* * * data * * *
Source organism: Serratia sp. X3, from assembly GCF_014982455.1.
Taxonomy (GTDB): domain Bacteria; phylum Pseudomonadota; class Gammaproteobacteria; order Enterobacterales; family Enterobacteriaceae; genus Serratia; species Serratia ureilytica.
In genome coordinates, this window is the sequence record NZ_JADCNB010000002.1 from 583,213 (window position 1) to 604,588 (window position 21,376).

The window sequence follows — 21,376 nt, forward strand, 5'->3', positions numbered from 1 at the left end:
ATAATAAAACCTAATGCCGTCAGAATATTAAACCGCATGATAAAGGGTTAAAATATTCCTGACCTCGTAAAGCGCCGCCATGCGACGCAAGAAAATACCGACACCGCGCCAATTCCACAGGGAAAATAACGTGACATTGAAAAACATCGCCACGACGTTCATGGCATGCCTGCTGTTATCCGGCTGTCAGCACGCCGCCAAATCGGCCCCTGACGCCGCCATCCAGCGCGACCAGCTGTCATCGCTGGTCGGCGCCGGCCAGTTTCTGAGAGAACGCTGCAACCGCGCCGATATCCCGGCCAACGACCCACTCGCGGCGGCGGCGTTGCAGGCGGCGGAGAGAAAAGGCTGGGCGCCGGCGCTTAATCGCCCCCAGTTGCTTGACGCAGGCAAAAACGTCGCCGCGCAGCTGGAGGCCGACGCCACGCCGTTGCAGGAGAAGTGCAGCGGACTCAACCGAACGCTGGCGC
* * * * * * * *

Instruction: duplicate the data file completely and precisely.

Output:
Source organism: Serratia sp. X3, from assembly GCF_014982455.1.
Taxonomy (GTDB): domain Bacteria; phylum Pseudomonadota; class Gammaproteobacteria; order Enterobacterales; family Enterobacteriaceae; genus Serratia; species Serratia ureilytica.
In genome coordinates, this window is the sequence record NZ_JADCNB010000002.1 from 583,213 (window position 1) to 604,588 (window position 21,376).

The window sequence follows — 21,376 nt, forward strand, 5'->3', positions numbered from 1 at the left end:
ATAATAAAACCTAATGCCGTCAGAATATTAAACCGCATGATAAAGGGTTAAAATATTCCTGACCTCGTAAAGCGCCGCCATGCGACGCAAGAAAATACCGACACCGCGCCAATTCCACAGGGAAAATAACGTGACATTGAAAAACATCGCCACGACGTTCATGGCATGCCTGCTGTTATCCGGCTGTCAGCACGCCGCCAAATCGGCCCCTGACGCCGCCATCCAGCGCGACCAGCTGTCATCGCTGGTCGGCGCCGGCCAGTTTCTGAGAGAACGCTGCAACCGCGCCGATATCCCGGCCAACGACCCACTCGCGGCGGCGGCGTTGCAGGCGGCGGAGAGAAAAGGCTGGGCGCCGGCGCTTAATCGCCCCCAGTTGCTTGACGCAGGCAAAAACGTCGCCGCGCAGCTGGAGGCCGACGCCACGCCGTTGCAGGAGAAGTGCAGCGGACTCAACCGAACGCTGGCGC